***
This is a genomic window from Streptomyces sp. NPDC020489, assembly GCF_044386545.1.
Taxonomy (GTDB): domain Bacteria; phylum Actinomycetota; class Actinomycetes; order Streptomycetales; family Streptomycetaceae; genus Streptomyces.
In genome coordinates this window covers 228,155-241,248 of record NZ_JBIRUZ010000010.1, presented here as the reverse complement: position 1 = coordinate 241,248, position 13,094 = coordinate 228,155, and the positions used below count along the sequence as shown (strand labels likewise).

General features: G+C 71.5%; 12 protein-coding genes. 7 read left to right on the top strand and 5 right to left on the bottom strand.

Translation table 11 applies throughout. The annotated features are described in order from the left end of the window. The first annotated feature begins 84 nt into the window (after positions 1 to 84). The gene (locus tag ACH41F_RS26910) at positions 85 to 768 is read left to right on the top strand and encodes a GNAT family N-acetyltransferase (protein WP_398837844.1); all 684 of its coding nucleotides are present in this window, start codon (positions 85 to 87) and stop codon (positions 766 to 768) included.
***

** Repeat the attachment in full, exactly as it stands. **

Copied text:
This is a genomic window from Streptomyces sp. NPDC020489, assembly GCF_044386545.1.
Taxonomy (GTDB): domain Bacteria; phylum Actinomycetota; class Actinomycetes; order Streptomycetales; family Streptomycetaceae; genus Streptomyces.
In genome coordinates this window covers 228,155-241,248 of record NZ_JBIRUZ010000010.1, presented here as the reverse complement: position 1 = coordinate 241,248, position 13,094 = coordinate 228,155, and the positions used below count along the sequence as shown (strand labels likewise).

General features: G+C 71.5%; 12 protein-coding genes. 7 read left to right on the top strand and 5 right to left on the bottom strand.

Translation table 11 applies throughout. The annotated features are described in order from the left end of the window. The first annotated feature begins 84 nt into the window (after positions 1 to 84). The gene (locus tag ACH41F_RS26910) at positions 85 to 768 is read left to right on the top strand and encodes a GNAT family N-acetyltransferase (protein WP_398837844.1); all 684 of its coding nucleotides are present in this window, start codon (positions 85 to 87) and stop codon (positions 766 to 768) included.